Ausable Bayfield Conservation Authority

Hunting on some ABCA lands

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Find out about Conservation Passes

Hunting opportunities on some ABCA lands

The days are getting shorter but the public use of Ausable Bayfield Conservation Authority (ABCA) properties continues to be strong and will even increase with the deer hunting seasons coming up in November. 

The Ausable Bayfield Conservation Authority is the largest single owner of forests in the watershed. The forests have been acquired over the past 60 years for protection of water, soil, and habitat for living things, but they are important recreation areas for thousands of citizens as well. When people purchase a Conservation Pass, they are permitted to hunt at certain ABCA properties designated as those Conservation Forests where hunting is permitted. 

“Many hunters don’t own land where they can hunt and they appreciate the opportunity to hunt on our land in those areas where hunting is permitted with a Conservation Pass,” said Kate Monk, ABCA’s Manager of Stewardship, Land and Education.

Hunters can purchase an annual pass which applies to a section of properties such as Hay Swamp or a Super Pass which allows them to hunt on all the properties where hunting is allowed. They can choose an annual pass or a three-year pass. People have to respect neighbouring landowners, follow all applicable legislation, and provide proof of $2 million insurance in order to receive a Conservation Pass for hunting. This is usually provided through their membership in Ontario Federation of Anglers and Hunters.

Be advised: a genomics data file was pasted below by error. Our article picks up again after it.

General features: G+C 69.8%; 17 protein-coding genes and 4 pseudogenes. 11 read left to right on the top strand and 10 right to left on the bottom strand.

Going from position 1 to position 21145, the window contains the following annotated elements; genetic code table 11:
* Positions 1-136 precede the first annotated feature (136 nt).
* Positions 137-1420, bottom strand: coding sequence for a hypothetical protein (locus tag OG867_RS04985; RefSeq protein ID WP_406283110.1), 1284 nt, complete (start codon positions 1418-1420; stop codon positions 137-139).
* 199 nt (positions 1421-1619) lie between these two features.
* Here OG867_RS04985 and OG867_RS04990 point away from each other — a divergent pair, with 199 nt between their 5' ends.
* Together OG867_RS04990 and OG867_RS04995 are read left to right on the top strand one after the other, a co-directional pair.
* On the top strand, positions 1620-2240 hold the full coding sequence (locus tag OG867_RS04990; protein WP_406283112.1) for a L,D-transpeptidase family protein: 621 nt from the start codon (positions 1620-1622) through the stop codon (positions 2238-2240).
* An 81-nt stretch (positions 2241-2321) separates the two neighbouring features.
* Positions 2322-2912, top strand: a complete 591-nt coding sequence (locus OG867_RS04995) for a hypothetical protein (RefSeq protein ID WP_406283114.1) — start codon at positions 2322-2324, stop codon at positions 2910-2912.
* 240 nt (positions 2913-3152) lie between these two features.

Hunting is not permitted at any of the ABCA’s properties categorized as Conservation Areas. Hunting is also prohibited at L-Lake Management Area in Port Franks. These are places where people can hike safely during the hunting seasons. 

For maps of areas where hunting with a purchased Conservation Pass is permitted, and those areas where hunting is not permitted, visit the abca.ca website at this link:

The Conservation Pass hunting application form is also located on this page.

For more detailed property boundaries, please visit the CAMaps.ca website at these links: 

There are currently close to 300 active Conservation Passes for hunting purchased at the moment for designated ABCA lands. 

ABCA does not receive government funding to cover the costs of property management and stewardship on their conservation lands so Conservation Pass hunting fees help to cover costs of property ownership such as property taxes, signs, and inspections. 

 
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